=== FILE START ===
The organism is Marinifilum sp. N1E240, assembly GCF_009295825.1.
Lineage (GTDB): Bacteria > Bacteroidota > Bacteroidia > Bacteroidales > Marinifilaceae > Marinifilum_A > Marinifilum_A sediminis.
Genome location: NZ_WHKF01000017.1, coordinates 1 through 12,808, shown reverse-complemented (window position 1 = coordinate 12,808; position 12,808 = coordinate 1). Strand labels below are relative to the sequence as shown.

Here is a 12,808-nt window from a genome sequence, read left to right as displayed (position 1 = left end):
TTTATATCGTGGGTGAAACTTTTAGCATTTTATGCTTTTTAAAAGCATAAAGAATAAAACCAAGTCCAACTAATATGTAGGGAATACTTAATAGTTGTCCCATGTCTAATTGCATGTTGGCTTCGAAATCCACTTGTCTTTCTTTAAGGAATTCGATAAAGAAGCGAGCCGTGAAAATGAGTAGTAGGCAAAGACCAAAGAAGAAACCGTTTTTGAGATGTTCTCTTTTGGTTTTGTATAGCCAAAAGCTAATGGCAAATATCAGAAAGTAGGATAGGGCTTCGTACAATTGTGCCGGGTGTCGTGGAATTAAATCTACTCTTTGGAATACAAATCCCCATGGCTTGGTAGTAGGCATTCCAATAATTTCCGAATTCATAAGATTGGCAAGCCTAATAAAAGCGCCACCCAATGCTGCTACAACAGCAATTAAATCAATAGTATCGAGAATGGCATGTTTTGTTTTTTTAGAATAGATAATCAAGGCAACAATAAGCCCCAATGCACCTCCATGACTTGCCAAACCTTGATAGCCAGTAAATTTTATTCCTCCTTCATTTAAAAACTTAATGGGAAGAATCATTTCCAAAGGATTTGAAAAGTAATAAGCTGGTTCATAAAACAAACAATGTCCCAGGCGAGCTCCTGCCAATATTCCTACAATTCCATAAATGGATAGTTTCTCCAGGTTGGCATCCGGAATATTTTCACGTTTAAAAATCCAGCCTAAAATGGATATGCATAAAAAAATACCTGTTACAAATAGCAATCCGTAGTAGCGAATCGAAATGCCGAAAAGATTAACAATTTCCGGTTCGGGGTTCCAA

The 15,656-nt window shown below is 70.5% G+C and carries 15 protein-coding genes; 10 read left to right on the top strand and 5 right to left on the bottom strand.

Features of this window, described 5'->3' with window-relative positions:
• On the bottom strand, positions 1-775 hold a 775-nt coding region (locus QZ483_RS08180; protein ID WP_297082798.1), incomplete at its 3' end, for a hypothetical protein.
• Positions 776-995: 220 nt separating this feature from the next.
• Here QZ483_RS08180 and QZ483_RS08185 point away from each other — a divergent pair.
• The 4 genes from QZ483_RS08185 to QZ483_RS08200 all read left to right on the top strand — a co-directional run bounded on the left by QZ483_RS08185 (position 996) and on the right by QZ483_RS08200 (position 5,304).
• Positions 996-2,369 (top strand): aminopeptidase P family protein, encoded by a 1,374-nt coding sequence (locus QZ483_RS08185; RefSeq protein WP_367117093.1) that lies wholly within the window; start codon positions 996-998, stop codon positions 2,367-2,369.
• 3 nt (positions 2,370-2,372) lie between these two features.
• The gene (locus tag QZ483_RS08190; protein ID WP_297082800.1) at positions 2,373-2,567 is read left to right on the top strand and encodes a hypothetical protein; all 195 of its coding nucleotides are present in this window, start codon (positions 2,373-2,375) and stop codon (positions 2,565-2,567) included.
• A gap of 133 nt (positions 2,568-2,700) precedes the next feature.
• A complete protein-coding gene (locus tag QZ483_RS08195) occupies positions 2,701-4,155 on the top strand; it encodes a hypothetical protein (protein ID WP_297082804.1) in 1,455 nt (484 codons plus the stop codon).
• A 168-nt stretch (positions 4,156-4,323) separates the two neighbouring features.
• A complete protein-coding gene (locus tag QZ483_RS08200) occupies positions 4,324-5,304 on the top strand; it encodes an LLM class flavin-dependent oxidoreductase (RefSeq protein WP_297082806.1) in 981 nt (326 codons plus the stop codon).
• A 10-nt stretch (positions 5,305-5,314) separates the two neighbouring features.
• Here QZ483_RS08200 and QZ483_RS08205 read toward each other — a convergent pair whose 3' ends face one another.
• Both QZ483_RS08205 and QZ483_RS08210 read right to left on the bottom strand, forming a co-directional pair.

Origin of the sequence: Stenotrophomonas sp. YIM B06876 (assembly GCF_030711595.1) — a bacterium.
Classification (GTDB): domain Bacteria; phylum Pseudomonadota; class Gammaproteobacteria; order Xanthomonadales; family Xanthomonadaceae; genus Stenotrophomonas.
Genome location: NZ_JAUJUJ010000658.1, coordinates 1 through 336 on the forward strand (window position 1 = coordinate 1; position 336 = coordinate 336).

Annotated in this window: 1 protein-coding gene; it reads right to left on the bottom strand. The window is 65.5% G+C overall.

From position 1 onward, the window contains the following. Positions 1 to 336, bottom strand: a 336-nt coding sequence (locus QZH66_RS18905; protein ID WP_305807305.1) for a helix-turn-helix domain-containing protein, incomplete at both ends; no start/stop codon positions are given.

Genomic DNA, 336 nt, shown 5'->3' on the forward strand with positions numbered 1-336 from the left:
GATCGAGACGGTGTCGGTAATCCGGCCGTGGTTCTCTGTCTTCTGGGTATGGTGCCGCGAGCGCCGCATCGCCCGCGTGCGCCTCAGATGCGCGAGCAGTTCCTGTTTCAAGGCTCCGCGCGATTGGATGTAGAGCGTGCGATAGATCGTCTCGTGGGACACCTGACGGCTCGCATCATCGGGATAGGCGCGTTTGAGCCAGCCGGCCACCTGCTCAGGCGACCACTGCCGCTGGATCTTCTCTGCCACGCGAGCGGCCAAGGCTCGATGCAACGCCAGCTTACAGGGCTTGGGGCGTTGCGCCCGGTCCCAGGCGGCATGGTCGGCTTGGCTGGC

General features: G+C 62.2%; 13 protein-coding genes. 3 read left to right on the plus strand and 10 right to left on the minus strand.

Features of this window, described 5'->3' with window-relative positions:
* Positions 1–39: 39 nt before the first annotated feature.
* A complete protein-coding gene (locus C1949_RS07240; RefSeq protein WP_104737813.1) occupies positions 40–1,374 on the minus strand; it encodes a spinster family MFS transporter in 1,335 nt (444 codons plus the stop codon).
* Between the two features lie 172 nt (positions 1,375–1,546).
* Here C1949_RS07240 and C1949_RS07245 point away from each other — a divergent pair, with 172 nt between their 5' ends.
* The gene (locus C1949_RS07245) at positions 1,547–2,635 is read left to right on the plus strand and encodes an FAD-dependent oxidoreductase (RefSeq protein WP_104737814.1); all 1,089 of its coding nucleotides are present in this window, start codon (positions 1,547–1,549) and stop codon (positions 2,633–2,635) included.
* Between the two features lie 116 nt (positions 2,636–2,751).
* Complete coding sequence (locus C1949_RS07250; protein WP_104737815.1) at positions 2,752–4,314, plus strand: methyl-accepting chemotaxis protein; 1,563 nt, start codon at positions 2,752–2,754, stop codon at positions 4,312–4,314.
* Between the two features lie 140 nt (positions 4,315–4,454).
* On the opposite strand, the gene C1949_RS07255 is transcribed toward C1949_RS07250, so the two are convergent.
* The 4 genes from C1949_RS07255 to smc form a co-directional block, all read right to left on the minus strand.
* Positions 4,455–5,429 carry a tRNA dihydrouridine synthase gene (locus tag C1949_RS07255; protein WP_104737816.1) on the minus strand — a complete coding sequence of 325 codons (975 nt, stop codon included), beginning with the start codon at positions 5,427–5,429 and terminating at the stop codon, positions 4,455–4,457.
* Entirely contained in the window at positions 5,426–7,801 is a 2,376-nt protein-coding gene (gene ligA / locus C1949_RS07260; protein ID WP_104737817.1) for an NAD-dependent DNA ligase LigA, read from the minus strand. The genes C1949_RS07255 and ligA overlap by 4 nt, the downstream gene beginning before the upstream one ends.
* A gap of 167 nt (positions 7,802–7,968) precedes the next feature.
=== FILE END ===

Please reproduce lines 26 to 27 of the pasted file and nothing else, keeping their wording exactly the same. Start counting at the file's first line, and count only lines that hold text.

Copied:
From position 1 onward, the window contains the following. Positions 1 to 336, bottom strand: a 336-nt coding sequence (locus QZH66_RS18905; protein ID WP_305807305.1) for a helix-turn-helix domain-containing protein, incomplete at both ends; no start/stop codon positions are given.

Genomic DNA, 336 nt, shown 5'->3' on the forward strand with positions numbered 1-336 from the left: